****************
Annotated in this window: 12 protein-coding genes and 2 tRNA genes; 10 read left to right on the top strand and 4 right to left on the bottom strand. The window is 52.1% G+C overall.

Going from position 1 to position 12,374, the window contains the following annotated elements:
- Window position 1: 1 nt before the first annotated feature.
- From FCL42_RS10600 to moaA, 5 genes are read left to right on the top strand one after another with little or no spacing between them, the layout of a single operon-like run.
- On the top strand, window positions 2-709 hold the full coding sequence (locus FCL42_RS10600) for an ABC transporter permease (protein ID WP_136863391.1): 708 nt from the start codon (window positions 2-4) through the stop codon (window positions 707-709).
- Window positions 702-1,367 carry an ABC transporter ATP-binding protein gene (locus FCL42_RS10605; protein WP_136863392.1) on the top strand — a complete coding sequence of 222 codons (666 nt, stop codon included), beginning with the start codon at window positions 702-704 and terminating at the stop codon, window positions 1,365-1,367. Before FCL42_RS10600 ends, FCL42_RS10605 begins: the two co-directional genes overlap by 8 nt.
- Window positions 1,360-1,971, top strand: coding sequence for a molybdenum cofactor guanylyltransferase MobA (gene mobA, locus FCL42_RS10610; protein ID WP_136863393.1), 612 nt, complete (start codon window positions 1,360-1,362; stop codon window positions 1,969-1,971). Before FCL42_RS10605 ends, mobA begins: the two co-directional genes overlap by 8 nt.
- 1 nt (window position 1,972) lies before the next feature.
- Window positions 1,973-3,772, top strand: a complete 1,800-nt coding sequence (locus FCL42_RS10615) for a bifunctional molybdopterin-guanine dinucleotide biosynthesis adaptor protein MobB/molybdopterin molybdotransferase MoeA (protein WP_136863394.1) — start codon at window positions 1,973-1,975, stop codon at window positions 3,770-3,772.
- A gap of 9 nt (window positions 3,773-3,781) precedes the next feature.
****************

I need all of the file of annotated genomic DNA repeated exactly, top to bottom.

Annotated in this window: 12 protein-coding genes and 2 tRNA genes; 10 read left to right on the top strand and 4 right to left on the bottom strand. The window is 52.1% G+C overall.

Going from position 1 to position 12,374, the window contains the following annotated elements:
- Window position 1: 1 nt before the first annotated feature.
- From FCL42_RS10600 to moaA, 5 genes are read left to right on the top strand one after another with little or no spacing between them, the layout of a single operon-like run.
- On the top strand, window positions 2-709 hold the full coding sequence (locus FCL42_RS10600) for an ABC transporter permease (protein ID WP_136863391.1): 708 nt from the start codon (window positions 2-4) through the stop codon (window positions 707-709).
- Window positions 702-1,367 carry an ABC transporter ATP-binding protein gene (locus FCL42_RS10605; protein WP_136863392.1) on the top strand — a complete coding sequence of 222 codons (666 nt, stop codon included), beginning with the start codon at window positions 702-704 and terminating at the stop codon, window positions 1,365-1,367. Before FCL42_RS10600 ends, FCL42_RS10605 begins: the two co-directional genes overlap by 8 nt.
- Window positions 1,360-1,971, top strand: coding sequence for a molybdenum cofactor guanylyltransferase MobA (gene mobA, locus FCL42_RS10610; protein ID WP_136863393.1), 612 nt, complete (start codon window positions 1,360-1,362; stop codon window positions 1,969-1,971). Before FCL42_RS10605 ends, mobA begins: the two co-directional genes overlap by 8 nt.
- 1 nt (window position 1,972) lies before the next feature.
- Window positions 1,973-3,772, top strand: a complete 1,800-nt coding sequence (locus FCL42_RS10615) for a bifunctional molybdopterin-guanine dinucleotide biosynthesis adaptor protein MobB/molybdopterin molybdotransferase MoeA (protein WP_136863394.1) — start codon at window positions 1,973-1,975, stop codon at window positions 3,770-3,772.
- A gap of 9 nt (window positions 3,773-3,781) precedes the next feature.